Kung Pow is actually a technical marvel, with roughly half of the movie consisting of new scenes slotted into the original film seamlessly. But those skills are being applied to 3rd-grade-level jokes, which makes you wonder if you wouldn’t be better off just watching Tiger & Crane Fists. Part of the appeal of the Gag Dub is that the biggest part of the job—making the actual movie—has already been done. Kung Pow demonstrates that you still have to do the hard work of comedy in order for your new thing to stand on its own.

WHAT THE CRITICS SAY:

“…there’s a raft of unfunny Matrix references and an ongoing battle to see who can perform the most bizarrely inappropriate dubbing job. It’s incongruously humorous to see the off-kilter lip-synching that dazzles the funnybone in some of those old Shaw Brothers’ semi-epics of the mid-Seventies that spawned the whole Hong Kong chopsocky market, chiefly because the erratic dubbing and clueless subtitles were unintentional mistakes. Parodying those golden moments successfully, however, is virtually impossible to do, as Oedekerk proves throughout this film’s 81-minute runtime.” – Marc Savlov, Austin Chronicle (contemporaneous)

(This movie was nominated for review by Andrew. Suggest a weird movie of your own here.)

IT CAME FROM THE READER-SUGGESTED QUEUE: UN PERRO LLAMADO DOLOR [A DOG CALLED PAIN] (2001)

AKA El artista y su modelo [The Artist and His Model]

DIRECTED BY: Luis Eduardo Aute

PLOT: A series of vignettes about seven legendary Spanish-speaking painters and their relationships with their models, united by a dog which shares a name with Frida Kahlo’s beloved pet.

Imaged from "A Dog Called Pain" (2001)

COMMENTS: No doubt you’re all familiar with the Barbershop Harmony Society and the annual international barbershop quartet competition it hosts. Well, have I got news for you: just this past week, video of the 2023 finalists’ performances in Louisville earlier this year was posted online, so you now have the chance to see what the coolest kids in a capella close harmony are up to. In particular, you might want to check out the work of this year’s champion Midtown, who clinched the crown with a 12-minute mashup of “Old MacDonald Had a Farm” and the old “Spider-Man” cartoon theme, a performance which turns out to consist entirely of inside jokes. It’s so deep down the barbershop rabbit hole that the explanation merits its own playlist. And if the crowd’s response is any indication, the aficionados are eating it up with a spoon.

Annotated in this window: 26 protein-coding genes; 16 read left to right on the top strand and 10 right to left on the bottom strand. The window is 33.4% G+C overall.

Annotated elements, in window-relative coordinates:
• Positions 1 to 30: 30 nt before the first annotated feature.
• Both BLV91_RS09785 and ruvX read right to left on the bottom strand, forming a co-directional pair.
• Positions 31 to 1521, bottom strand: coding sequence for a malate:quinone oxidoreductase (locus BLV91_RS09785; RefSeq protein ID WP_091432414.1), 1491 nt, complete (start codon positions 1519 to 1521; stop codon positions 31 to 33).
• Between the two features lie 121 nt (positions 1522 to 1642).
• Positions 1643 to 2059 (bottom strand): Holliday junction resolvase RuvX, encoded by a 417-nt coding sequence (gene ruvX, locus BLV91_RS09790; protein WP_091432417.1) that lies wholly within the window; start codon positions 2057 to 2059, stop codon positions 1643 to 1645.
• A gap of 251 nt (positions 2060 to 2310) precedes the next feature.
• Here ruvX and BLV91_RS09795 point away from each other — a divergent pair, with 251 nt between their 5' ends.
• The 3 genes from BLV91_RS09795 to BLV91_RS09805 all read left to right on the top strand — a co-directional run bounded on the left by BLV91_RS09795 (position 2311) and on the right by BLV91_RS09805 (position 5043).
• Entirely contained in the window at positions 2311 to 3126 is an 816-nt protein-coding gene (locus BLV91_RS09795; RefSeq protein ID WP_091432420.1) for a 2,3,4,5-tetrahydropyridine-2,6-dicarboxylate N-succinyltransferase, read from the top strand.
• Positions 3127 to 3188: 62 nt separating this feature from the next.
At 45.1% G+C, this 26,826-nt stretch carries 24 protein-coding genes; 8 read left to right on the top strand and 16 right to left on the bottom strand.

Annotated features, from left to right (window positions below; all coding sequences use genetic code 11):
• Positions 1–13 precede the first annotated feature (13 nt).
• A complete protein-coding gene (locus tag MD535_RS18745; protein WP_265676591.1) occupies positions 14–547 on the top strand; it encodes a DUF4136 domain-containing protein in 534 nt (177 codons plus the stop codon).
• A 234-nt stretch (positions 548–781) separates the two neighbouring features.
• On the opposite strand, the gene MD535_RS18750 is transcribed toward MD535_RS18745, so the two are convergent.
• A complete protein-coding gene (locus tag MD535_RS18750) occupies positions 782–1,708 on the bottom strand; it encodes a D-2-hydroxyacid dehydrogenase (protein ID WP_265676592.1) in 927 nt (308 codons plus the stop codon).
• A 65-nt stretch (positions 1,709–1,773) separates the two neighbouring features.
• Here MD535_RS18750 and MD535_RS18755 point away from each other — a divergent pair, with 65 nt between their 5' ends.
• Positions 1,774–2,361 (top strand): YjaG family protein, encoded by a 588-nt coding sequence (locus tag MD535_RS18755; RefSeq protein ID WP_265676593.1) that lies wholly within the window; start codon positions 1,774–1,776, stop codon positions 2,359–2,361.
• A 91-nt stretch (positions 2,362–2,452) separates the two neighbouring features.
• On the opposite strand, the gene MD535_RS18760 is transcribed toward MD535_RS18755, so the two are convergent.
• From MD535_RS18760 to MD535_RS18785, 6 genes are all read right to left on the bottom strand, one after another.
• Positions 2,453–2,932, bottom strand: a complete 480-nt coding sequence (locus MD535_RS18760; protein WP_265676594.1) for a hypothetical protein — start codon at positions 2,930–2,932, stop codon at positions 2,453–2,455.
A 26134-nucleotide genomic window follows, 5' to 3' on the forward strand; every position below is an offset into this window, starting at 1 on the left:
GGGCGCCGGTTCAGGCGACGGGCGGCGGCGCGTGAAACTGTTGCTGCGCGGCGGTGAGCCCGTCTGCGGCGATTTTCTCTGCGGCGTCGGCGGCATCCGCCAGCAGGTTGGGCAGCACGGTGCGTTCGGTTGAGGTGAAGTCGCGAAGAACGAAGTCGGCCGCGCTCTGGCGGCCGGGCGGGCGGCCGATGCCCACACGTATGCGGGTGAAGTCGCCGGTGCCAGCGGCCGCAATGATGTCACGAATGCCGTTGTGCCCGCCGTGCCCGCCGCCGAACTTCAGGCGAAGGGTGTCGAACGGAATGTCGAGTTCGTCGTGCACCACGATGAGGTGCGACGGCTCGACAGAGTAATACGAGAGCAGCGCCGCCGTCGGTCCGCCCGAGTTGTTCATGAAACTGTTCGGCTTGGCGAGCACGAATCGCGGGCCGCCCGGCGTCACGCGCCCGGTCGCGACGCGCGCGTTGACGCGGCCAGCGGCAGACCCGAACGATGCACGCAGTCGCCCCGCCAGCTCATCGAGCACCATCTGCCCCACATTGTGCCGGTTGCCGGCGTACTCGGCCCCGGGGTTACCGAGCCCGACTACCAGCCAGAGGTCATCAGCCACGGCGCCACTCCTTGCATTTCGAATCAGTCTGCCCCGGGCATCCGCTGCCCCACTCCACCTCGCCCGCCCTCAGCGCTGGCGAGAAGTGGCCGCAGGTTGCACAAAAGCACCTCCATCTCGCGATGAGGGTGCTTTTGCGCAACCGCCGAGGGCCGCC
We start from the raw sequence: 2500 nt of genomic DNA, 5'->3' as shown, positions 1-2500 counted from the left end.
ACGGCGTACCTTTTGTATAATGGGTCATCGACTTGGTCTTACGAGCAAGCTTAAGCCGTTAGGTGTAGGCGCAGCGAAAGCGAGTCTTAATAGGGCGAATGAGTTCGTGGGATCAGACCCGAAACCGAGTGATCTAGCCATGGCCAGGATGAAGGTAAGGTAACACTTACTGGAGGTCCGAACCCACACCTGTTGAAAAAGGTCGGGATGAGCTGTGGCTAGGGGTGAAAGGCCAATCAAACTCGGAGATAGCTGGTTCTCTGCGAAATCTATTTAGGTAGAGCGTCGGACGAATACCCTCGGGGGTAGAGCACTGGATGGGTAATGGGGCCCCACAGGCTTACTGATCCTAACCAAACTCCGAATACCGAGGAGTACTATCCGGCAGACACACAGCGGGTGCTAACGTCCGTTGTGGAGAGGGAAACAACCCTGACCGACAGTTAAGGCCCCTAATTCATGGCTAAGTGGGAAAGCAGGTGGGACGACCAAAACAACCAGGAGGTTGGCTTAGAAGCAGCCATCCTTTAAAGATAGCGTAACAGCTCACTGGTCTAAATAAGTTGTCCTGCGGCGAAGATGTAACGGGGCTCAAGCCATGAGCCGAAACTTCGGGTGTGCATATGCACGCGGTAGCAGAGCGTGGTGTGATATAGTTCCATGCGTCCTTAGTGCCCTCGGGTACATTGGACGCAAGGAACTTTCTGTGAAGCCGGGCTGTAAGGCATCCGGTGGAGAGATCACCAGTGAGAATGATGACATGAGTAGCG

Now, why am I subjecting you to this bizarre-even-by-our-standards digression about an arcane and nearly forgotten musical subgenre? Because for weeks, I have been reckoning with what I think of Un perro llamado dolor, Luis Eduardo Aute’s hand-crafted fantasia on the lives and artistic stylings of some of the most famous painters who ever lived, and hearing this professional and utterly impenetrable barbershop performance proved to be a fitting analogue: it’s exceedingly skilled, breathtakingly beautiful in moments, and so far up its own ass that it threatens to cross dimensions.

Aute possessed a variety of talents, from composing chart-topping songs to headlining art shows across Europe to not only writing successful poetry but inventing new forms to increase the challenge. After a while, he began to combine his talents, uniting his artwork, songs, and poems around joint themes and even expanding into film, a medium he encountered early through a job he landed as a second A.D. on ’s Cleopatra. So here is a chance for all of his skills to come together.

It’s a mammoth undertaking. Aute created over 4,000 drawings in pencil and charcoal, often aping the styles of the greats he intends to honor. His assembly is barely animation (save for a couple computer-assisted shots late in the film, Un perro unfolds at a rate of about 3 seconds per drawing), but it flows smoothly through seven different portraits united only by the subjects’ profession and the titular dog. The dog is a curious companion. Named Pain (supposedly like one of Frida Kahlo’s actual dogs, although hers were Xoloitzcuintli and not the generic hound seen here), his presence hints at the constant agony all artists seemingly feel, but he is a loyal friend, protecting his masters and their models against all sorts of villains who would do them harm.